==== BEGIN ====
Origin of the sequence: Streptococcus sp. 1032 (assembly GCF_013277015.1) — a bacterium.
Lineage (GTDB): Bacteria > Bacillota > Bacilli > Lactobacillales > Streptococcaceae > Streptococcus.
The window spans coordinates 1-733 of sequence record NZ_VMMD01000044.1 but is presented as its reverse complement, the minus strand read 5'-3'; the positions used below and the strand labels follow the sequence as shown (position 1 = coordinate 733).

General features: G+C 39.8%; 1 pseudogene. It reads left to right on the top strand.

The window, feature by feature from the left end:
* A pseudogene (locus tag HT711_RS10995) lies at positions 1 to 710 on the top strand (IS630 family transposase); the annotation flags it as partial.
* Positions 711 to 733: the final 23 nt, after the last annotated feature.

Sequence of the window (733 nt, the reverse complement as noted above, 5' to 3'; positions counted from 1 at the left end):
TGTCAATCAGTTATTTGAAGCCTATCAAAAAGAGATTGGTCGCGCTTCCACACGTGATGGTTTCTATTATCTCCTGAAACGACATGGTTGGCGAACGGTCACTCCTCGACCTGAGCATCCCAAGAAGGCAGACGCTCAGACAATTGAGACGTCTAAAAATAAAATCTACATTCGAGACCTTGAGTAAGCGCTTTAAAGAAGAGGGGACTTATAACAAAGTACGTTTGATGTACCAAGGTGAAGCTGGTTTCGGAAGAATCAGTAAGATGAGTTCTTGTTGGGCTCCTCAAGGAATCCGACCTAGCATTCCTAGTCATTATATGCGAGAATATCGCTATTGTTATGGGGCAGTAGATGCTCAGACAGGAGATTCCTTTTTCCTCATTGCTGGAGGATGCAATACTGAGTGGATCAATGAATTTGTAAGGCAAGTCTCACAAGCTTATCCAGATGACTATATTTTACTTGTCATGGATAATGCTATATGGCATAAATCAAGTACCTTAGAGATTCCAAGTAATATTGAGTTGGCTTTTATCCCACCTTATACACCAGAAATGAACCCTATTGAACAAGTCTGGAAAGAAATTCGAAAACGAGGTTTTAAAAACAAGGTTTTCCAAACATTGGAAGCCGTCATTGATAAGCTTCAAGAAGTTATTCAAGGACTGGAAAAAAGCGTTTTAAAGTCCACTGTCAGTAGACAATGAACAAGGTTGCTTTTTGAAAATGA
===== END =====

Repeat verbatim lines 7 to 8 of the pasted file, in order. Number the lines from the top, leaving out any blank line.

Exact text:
* Positions 711 to 733: the final 23 nt, after the last annotated feature.

Sequence of the window (733 nt, the reverse complement as noted above, 5' to 3'; positions counted from 1 at the left end):